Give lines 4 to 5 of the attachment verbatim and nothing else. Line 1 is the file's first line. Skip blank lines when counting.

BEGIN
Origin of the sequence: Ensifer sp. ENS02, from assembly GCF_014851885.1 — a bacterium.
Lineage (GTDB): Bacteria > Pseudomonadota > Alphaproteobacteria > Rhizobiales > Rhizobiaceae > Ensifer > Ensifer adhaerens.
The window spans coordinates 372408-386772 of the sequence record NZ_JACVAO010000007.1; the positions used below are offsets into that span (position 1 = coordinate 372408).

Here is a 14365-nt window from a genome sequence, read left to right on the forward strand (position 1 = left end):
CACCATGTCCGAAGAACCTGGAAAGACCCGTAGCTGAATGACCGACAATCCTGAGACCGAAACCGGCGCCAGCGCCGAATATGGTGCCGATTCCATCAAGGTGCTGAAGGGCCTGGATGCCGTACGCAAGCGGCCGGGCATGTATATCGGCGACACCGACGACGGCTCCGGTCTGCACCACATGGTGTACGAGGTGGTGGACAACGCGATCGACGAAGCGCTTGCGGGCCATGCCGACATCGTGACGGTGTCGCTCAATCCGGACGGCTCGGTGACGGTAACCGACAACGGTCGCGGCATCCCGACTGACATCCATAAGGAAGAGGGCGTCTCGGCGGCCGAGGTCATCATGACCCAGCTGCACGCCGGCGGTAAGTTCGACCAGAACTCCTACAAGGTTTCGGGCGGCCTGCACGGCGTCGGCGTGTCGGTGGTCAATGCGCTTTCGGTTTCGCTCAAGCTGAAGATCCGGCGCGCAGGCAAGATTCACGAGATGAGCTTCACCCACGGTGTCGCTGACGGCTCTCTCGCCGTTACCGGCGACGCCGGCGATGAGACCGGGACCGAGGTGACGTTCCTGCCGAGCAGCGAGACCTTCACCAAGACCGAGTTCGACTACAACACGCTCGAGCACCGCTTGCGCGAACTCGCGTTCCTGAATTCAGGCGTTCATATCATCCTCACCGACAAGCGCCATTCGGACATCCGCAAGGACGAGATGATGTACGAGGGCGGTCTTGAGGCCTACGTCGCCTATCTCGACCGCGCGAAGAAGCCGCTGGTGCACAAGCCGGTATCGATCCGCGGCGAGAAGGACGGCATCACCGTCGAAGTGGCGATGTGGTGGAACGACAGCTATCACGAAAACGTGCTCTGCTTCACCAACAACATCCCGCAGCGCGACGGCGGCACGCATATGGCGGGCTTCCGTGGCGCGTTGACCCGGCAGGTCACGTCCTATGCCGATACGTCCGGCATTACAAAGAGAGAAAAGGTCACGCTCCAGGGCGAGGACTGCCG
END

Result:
Here is a 14365-nt window from a genome sequence, read left to right on the forward strand (position 1 = left end):
CACCATGTCCGAAGAACCTGGAAAGACCCGTAGCTGAATGACCGACAATCCTGAGACCGAAACCGGCGCCAGCGCCGAATATGGTGCCGATTCCATCAAGGTGCTGAAGGGCCTGGATGCCGTACGCAAGCGGCCGGGCATGTATATCGGCGACACCGACGACGGCTCCGGTCTGCACCACATGGTGTACGAGGTGGTGGACAACGCGATCGACGAAGCGCTTGCGGGCCATGCCGACATCGTGACGGTGTCGCTCAATCCGGACGGCTCGGTGACGGTAACCGACAACGGTCGCGGCATCCCGACTGACATCCATAAGGAAGAGGGCGTCTCGGCGGCCGAGGTCATCATGACCCAGCTGCACGCCGGCGGTAAGTTCGACCAGAACTCCTACAAGGTTTCGGGCGGCCTGCACGGCGTCGGCGTGTCGGTGGTCAATGCGCTTTCGGTTTCGCTCAAGCTGAAGATCCGGCGCGCAGGCAAGATTCACGAGATGAGCTTCACCCACGGTGTCGCTGACGGCTCTCTCGCCGTTACCGGCGACGCCGGCGATGAGACCGGGACCGAGGTGACGTTCCTGCCGAGCAGCGAGACCTTCACCAAGACCGAGTTCGACTACAACACGCTCGAGCACCGCTTGCGCGAACTCGCGTTCCTGAATTCAGGCGTTCATATCATCCTCACCGACAAGCGCCATTCGGACATCCGCAAGGACGAGATGATGTACGAGGGCGGTCTTGAGGCCTACGTCGCCTATCTCGACCGCGCGAAGAAGCCGCTGGTGCACAAGCCGGTATCGATCCGCGGCGAGAAGGACGGCATCACCGTCGAAGTGGCGATGTGGTGGAACGACAGCTATCACGAAAACGTGCTCTGCTTCACCAACAACATCCCGCAGCGCGACGGCGGCACGCATATGGCGGGCTTCCGTGGCGCGTTGACCCGGCAGGTCACGTCCTATGCCGATACGTCCGGCATTACAAAGAGAGAAAAGGTCACGCTCCAGGGCGAGGACTGCCG